Hillary Repeats ’08 Mistake

Hillary Clinton 2016 ChancesI am a progressive populist who strongly supports Hillary Clinton for president. But I must admit, the most memorable aspect of Clinton’s carefully orchestrated book tour for Hard Choices could be the discussion about whether she is fully in tune with the temper of our times on matters of wealth and opportunity in America.

There is a growing concern in Democratic circles, which I share, about whether the Hillary Clinton who could run in 2016 is repeating the mistake she made in 2008, when she ran as the inevitable and invincible candidate of a political establishment held in widespread public disrepute.

Americans have endured a decade of hard economic pain that, for many of them, continues today. Since 2006, voters have repeatedly expressed an intense desire for change and have been repeatedly thwarted by change elections that have changed nothing.

The mood of the electorate is anti-Washington, anti-establishment, anti-incumbent, anti-crony capitalism, anti-politics as usual and anti-status quo. The great battle of American politics is which candidates give voice to these sentiments and offer a future in which tomorrow is better than today and the American dream is not a thing of the past.

Voters don’t give a damn about the net worth of the Clintons. They don’t want to demonize the wealthy. They want leaders who will give them a fighting chance in a fair economy whose rising tide lifts all boats — including theirs.

The danger is that she has spent so much time immersed in the world of the wealthy and powerful that she could fall victim to a Stockholm syndrome of elites.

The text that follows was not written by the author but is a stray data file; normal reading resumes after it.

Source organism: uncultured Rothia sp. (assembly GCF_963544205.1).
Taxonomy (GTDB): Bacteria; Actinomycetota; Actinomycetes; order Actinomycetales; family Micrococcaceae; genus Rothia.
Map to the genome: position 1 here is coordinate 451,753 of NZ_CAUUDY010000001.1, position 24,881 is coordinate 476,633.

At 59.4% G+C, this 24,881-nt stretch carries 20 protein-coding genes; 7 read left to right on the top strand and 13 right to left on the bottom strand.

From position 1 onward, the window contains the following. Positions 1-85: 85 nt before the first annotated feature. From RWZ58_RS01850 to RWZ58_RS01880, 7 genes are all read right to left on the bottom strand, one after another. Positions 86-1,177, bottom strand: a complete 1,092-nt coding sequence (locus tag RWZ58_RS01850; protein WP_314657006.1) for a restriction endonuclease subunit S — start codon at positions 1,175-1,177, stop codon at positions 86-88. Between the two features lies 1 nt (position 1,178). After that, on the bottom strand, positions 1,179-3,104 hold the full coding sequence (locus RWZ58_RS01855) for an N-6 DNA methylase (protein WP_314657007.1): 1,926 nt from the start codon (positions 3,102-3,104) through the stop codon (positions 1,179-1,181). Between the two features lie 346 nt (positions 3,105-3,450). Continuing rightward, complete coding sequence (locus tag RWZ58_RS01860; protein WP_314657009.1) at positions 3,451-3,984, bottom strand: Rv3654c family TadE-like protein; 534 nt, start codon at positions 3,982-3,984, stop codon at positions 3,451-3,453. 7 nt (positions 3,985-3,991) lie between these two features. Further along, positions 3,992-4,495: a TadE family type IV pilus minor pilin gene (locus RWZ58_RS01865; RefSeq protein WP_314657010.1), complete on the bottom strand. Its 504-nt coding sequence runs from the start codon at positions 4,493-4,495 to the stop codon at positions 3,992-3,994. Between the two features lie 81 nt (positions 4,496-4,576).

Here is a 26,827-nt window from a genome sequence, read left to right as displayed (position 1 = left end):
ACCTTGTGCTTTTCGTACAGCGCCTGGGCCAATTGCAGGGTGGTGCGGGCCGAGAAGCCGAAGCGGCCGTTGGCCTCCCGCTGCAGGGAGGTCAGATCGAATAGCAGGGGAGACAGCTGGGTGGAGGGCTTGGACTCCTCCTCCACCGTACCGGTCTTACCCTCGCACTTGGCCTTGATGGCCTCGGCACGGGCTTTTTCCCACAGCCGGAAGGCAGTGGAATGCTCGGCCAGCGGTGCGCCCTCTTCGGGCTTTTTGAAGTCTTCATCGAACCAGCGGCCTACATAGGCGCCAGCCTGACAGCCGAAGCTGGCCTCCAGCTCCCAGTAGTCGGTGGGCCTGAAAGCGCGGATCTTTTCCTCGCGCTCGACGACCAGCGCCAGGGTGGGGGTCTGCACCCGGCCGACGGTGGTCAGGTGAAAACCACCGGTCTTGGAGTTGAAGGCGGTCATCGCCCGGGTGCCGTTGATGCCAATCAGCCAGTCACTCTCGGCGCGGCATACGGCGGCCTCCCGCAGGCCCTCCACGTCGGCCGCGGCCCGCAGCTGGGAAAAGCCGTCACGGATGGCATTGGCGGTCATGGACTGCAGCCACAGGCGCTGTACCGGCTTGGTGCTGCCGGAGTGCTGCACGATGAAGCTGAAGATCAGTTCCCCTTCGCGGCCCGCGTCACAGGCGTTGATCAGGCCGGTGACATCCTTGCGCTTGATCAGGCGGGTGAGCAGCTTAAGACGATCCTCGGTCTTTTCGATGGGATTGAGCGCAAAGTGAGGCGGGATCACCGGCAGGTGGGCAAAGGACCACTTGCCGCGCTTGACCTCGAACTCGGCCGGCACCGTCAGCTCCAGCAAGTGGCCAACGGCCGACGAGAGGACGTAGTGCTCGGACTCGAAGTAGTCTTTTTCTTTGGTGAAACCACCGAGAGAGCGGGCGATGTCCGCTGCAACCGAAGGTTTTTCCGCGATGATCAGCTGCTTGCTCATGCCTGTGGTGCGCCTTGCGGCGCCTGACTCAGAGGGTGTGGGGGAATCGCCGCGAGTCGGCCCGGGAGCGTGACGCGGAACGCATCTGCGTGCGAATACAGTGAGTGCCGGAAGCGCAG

The danger for Clinton is not that she made money giving paid speeches to big banks, though this is not the preferred path to the presidency. The danger is that she has spent so much time immersed in the world of the wealthy and powerful that she could fall victim to a Stockholm syndrome of elites and lose touch with the heartbeat of a nation in which many are jobless, hungry, hurting, disenfranchised by politics and falling behind in making ends meet.

In a recent Gallup poll, confidence in Congress fell to 7 percent, putting approval of lawmakers within reach of approval of Saddam Hussein, while approval for Pope Francis, the world’s leading voice condemning the idolatry of money, approaches 70 percent.

Voters don’t care how many insiders revolve around Planet Hillary or which advisers are up or down in Hillaryland. They don’t care about the cleverness of her calculations, the benefits of her caution, the surge of her super-PACs or the great migration of consultants from Team Obama to Team Hillary.

Americans favor a fighting underdog and rebel against the inevitability of a candidate’s coronation following an imperial march to victory, surrounded by coteries of courtiers who cling to the candidate to milk her for money or use her to get power and constantly tell us what she really believes.

If the political Gods would grant me one wish, it would be to meet Clinton at a secluded corner table at a local tavern with no aides, consultants or pols — just Hillary, me and Jack Daniels. And when we have sipped enough to shed our inhibitions, I would plead:

Brent-Budowsky-175You don’t need to deny your wealth or condemn the wealthy, but to challenge them to lift the whole nation together in what Springsteen sang was the land of hope and dreams, in which those who have the most share a sacred calling to help those who have less. Tell voters about the passions in your soul, the courage of your convictions, the dreams in your heart, not about becoming president but about why, of a land that is lifted because nothing is beyond us when we are inspired to act together.

Hillary Clinton is a wonderful person and great public servant whose work has helped countless people. She has conquered sexism unlike few women in history, but unlike in 2008, she must now conquer the Stockholm syndrome of elites, abandon the illusion of coronation and sound the trumpet to summon the nation to the better days we yearn for.

Brent Budowsky
The Hill

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Comments

  1. says

    Mr Budowsky,